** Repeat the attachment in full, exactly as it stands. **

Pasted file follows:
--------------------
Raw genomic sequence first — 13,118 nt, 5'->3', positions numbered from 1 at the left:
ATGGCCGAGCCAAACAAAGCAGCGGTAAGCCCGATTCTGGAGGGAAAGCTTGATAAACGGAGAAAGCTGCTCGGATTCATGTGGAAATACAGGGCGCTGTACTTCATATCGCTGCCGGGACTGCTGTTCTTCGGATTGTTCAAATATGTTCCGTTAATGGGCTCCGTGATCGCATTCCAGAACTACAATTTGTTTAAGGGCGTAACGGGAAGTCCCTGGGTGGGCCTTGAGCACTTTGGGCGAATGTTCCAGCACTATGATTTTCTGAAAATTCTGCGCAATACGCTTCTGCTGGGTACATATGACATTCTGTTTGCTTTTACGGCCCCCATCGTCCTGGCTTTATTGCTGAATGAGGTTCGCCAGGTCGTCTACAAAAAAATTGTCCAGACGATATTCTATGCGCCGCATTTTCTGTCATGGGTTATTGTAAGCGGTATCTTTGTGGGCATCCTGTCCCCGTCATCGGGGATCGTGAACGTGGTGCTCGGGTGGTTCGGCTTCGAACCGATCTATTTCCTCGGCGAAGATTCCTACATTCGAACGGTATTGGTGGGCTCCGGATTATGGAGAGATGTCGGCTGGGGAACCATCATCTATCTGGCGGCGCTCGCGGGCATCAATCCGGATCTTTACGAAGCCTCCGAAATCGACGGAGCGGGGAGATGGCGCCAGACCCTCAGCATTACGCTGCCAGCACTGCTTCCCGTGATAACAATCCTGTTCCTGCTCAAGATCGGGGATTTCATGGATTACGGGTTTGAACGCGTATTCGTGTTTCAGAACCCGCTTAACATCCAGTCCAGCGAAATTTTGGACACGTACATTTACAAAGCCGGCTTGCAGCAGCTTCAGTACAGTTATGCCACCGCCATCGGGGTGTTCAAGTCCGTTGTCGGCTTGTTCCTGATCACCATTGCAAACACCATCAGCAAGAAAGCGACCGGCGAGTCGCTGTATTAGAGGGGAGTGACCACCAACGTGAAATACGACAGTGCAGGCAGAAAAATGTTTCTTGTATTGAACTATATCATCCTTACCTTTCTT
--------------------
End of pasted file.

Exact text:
Raw genomic sequence first — 13,118 nt, 5'->3', positions numbered from 1 at the left:
ATGGCCGAGCCAAACAAAGCAGCGGTAAGCCCGATTCTGGAGGGAAAGCTTGATAAACGGAGAAAGCTGCTCGGATTCATGTGGAAATACAGGGCGCTGTACTTCATATCGCTGCCGGGACTGCTGTTCTTCGGATTGTTCAAATATGTTCCGTTAATGGGCTCCGTGATCGCATTCCAGAACTACAATTTGTTTAAGGGCGTAACGGGAAGTCCCTGGGTGGGCCTTGAGCACTTTGGGCGAATGTTCCAGCACTATGATTTTCTGAAAATTCTGCGCAATACGCTTCTGCTGGGTACATATGACATTCTGTTTGCTTTTACGGCCCCCATCGTCCTGGCTTTATTGCTGAATGAGGTTCGCCAGGTCGTCTACAAAAAAATTGTCCAGACGATATTCTATGCGCCGCATTTTCTGTCATGGGTTATTGTAAGCGGTATCTTTGTGGGCATCCTGTCCCCGTCATCGGGGATCGTGAACGTGGTGCTCGGGTGGTTCGGCTTCGAACCGATCTATTTCCTCGGCGAAGATTCCTACATTCGAACGGTATTGGTGGGCTCCGGATTATGGAGAGATGTCGGCTGGGGAACCATCATCTATCTGGCGGCGCTCGCGGGCATCAATCCGGATCTTTACGAAGCCTCCGAAATCGACGGAGCGGGGAGATGGCGCCAGACCCTCAGCATTACGCTGCCAGCACTGCTTCCCGTGATAACAATCCTGTTCCTGCTCAAGATCGGGGATTTCATGGATTACGGGTTTGAACGCGTATTCGTGTTTCAGAACCCGCTTAACATCCAGTCCAGCGAAATTTTGGACACGTACATTTACAAAGCCGGCTTGCAGCAGCTTCAGTACAGTTATGCCACCGCCATCGGGGTGTTCAAGTCCGTTGTCGGCTTGTTCCTGATCACCATTGCAAACACCATCAGCAAGAAAGCGACCGGCGAGTCGCTGTATTAGAGGGGAGTGACCACCAACGTGAAATACGACAGTGCAGGCAGAAAAATGTTTCTTGTATTGAACTATATCATCCTTACCTTTCTT